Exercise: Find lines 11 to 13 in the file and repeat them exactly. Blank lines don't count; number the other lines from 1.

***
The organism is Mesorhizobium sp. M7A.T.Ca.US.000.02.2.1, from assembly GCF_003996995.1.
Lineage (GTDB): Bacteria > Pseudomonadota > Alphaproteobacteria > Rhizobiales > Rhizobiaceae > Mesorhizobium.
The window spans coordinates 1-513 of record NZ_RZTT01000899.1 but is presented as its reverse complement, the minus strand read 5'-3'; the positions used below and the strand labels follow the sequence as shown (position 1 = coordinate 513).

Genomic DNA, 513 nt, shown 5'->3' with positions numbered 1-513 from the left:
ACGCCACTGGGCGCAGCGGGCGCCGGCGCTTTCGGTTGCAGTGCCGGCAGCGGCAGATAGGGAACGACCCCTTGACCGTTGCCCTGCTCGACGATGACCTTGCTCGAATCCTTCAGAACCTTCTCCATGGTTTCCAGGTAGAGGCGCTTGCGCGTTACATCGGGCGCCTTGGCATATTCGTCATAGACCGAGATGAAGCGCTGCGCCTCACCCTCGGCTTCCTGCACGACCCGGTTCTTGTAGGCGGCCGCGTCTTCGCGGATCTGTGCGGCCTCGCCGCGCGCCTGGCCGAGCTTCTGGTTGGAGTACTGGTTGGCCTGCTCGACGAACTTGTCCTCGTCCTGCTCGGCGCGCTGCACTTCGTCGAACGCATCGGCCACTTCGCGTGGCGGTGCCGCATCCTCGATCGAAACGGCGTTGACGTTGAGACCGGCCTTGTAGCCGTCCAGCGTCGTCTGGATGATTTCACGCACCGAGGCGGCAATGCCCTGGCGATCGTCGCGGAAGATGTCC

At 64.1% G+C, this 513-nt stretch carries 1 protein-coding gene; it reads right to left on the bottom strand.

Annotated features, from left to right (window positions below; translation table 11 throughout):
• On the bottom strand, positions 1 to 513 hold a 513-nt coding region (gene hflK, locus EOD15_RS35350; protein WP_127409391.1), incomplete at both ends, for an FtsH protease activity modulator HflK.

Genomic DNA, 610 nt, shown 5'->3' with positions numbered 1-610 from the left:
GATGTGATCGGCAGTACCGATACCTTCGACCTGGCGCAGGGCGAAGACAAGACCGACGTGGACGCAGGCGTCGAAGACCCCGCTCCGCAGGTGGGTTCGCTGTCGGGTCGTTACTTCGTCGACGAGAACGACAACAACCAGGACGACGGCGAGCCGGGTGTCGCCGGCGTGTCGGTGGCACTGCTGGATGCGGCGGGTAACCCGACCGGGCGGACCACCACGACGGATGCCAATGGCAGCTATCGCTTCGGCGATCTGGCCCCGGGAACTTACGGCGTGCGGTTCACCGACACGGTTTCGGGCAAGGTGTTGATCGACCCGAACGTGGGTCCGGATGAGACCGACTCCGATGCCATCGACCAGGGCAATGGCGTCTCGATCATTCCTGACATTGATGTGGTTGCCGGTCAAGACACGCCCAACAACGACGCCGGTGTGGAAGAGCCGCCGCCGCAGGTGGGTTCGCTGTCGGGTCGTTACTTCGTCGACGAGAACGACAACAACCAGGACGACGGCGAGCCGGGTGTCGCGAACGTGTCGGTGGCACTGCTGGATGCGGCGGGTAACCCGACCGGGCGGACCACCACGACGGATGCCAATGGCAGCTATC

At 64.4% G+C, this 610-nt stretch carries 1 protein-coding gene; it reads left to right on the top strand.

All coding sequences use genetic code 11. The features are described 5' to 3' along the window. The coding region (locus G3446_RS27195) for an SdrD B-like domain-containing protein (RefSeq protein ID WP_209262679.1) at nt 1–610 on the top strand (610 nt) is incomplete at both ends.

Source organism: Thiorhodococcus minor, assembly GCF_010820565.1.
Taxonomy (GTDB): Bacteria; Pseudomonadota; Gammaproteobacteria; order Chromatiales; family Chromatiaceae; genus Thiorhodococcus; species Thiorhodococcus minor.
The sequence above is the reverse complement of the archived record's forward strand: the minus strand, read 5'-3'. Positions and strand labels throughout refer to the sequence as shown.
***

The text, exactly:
At 64.4% G+C, this 610-nt stretch carries 1 protein-coding gene; it reads left to right on the top strand.

All coding sequences use genetic code 11. The features are described 5' to 3' along the window. The coding region (locus G3446_RS27195) for an SdrD B-like domain-containing protein (RefSeq protein ID WP_209262679.1) at nt 1–610 on the top strand (610 nt) is incomplete at both ends.

Source organism: Thiorhodococcus minor, assembly GCF_010820565.1.